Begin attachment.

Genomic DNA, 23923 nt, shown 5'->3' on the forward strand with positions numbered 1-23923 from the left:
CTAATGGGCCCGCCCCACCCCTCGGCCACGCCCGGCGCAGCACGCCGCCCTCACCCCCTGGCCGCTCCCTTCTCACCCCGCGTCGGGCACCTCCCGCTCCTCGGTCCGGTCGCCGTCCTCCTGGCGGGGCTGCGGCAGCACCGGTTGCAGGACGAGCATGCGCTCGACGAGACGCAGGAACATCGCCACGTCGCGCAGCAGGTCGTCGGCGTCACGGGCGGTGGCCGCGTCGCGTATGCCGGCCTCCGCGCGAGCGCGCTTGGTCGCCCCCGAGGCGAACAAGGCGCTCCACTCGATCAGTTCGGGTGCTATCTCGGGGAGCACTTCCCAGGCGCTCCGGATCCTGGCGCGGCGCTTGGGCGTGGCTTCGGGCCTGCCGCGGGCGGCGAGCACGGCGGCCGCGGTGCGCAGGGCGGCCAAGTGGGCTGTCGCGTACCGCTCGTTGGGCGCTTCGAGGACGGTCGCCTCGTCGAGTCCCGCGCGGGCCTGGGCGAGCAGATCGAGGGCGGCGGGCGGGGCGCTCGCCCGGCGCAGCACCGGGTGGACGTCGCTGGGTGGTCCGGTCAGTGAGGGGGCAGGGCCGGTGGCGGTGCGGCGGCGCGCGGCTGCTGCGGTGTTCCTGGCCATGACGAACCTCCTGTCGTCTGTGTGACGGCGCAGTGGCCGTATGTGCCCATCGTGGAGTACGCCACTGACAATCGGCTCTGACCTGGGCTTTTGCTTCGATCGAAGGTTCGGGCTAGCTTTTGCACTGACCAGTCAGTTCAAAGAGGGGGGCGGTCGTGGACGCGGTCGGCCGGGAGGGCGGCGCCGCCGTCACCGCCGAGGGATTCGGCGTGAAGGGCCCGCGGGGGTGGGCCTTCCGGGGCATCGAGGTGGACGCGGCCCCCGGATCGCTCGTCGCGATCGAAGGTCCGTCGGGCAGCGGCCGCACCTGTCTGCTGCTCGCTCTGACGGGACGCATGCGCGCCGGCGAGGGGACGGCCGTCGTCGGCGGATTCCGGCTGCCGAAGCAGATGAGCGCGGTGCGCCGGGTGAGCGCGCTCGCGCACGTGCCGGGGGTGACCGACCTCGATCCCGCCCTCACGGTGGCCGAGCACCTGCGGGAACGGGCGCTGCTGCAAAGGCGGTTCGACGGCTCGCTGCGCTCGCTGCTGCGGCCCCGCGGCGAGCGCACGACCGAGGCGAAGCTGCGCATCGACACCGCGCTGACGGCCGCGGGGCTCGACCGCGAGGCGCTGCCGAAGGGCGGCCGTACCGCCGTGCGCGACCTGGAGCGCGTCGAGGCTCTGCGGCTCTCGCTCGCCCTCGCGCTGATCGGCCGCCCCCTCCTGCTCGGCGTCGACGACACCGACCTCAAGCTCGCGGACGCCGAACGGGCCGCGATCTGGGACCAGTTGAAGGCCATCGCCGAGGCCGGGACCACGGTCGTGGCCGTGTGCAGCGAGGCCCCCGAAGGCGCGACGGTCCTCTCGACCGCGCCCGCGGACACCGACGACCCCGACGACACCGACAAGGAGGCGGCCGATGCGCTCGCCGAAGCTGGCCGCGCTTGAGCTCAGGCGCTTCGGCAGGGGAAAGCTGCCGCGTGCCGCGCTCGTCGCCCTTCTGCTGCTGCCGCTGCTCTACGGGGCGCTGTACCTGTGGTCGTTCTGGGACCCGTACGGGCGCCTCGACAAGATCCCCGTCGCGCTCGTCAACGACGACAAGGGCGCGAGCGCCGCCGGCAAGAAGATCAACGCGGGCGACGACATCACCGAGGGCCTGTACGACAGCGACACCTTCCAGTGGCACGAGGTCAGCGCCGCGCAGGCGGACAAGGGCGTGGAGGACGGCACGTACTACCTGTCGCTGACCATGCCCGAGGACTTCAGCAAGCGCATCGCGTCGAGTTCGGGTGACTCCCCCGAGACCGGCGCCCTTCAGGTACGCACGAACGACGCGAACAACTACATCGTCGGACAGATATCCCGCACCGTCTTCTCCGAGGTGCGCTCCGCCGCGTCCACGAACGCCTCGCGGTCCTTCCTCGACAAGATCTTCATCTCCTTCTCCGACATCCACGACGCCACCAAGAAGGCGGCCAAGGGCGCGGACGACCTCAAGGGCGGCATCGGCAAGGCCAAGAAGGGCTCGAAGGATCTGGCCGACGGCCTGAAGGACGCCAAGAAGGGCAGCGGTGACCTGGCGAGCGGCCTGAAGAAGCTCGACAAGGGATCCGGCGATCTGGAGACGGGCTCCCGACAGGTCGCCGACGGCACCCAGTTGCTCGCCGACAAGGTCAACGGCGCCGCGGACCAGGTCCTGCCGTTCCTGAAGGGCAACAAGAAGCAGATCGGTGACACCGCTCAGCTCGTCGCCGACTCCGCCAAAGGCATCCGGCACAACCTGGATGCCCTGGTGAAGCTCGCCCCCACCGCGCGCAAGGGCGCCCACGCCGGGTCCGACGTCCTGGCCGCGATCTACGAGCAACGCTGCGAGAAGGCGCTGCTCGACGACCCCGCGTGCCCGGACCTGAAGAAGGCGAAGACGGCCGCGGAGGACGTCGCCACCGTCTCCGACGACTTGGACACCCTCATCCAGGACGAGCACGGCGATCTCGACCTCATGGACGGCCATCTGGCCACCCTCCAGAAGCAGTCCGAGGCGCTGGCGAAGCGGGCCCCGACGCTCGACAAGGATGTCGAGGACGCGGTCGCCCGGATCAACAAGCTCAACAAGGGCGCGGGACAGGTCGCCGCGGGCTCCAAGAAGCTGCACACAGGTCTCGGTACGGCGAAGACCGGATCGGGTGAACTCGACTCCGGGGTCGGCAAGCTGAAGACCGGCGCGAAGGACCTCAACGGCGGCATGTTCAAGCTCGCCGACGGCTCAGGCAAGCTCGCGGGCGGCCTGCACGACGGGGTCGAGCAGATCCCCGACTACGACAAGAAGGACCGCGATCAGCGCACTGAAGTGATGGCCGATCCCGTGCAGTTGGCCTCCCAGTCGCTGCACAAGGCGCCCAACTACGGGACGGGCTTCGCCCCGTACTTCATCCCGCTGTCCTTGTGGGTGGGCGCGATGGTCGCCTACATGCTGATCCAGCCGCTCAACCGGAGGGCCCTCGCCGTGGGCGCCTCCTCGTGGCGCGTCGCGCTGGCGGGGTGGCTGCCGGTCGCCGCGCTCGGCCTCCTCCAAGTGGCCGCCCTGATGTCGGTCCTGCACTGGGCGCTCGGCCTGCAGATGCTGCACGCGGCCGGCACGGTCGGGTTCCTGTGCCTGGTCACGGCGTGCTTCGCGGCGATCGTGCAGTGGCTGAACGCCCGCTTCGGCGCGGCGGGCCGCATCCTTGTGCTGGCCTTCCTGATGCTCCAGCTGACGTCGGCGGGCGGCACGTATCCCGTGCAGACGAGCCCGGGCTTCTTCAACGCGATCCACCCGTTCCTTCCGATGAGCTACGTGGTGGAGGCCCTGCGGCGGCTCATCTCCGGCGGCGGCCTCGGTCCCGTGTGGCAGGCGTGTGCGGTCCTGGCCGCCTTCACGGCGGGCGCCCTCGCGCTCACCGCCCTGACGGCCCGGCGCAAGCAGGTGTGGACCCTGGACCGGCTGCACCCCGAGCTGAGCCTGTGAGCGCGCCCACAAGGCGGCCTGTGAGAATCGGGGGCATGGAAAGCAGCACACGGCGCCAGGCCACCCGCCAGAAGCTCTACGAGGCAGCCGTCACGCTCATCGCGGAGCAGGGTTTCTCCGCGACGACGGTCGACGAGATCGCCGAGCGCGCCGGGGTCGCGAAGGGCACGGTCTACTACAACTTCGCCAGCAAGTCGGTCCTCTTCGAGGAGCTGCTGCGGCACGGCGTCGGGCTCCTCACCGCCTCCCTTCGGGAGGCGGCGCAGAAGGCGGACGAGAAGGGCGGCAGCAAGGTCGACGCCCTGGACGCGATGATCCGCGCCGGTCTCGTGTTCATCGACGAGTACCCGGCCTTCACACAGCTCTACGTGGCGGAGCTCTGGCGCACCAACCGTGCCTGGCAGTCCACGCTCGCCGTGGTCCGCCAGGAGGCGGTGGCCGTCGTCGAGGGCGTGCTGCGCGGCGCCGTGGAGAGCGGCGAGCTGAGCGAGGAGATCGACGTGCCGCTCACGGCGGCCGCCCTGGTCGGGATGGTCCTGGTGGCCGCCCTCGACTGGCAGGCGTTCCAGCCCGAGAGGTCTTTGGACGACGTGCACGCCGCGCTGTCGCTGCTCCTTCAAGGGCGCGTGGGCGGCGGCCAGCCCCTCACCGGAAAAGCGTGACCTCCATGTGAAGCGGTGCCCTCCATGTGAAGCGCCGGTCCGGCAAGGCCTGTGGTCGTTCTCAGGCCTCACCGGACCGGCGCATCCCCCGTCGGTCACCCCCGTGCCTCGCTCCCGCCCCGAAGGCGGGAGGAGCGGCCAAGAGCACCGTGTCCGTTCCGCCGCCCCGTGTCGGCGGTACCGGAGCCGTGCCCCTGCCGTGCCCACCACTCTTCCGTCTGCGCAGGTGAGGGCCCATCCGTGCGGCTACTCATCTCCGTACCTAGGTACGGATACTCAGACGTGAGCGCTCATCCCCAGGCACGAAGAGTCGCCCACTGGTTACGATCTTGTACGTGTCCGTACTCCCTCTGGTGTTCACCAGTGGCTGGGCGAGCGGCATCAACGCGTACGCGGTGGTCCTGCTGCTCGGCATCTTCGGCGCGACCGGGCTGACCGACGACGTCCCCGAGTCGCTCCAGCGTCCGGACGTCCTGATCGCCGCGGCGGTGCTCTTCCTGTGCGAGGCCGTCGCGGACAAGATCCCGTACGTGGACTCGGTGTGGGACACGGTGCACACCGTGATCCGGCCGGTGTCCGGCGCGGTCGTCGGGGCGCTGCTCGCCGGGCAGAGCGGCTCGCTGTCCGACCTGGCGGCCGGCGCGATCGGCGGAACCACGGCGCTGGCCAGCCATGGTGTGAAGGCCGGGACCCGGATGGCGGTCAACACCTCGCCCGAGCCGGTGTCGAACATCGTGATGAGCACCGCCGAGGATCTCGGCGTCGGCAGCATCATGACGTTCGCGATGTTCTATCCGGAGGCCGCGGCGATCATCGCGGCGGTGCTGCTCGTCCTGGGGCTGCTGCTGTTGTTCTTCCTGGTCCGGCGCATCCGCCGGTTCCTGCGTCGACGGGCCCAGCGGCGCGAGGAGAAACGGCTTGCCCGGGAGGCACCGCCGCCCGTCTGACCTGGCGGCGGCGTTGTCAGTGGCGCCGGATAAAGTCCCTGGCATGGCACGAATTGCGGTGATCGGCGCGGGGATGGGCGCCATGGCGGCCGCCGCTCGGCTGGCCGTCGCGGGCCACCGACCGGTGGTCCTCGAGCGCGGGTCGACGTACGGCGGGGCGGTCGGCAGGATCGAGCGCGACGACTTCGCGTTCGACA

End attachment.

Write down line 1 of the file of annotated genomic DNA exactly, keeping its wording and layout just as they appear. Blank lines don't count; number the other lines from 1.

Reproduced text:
Genomic DNA, 23923 nt, shown 5'->3' on the forward strand with positions numbered 1-23923 from the left: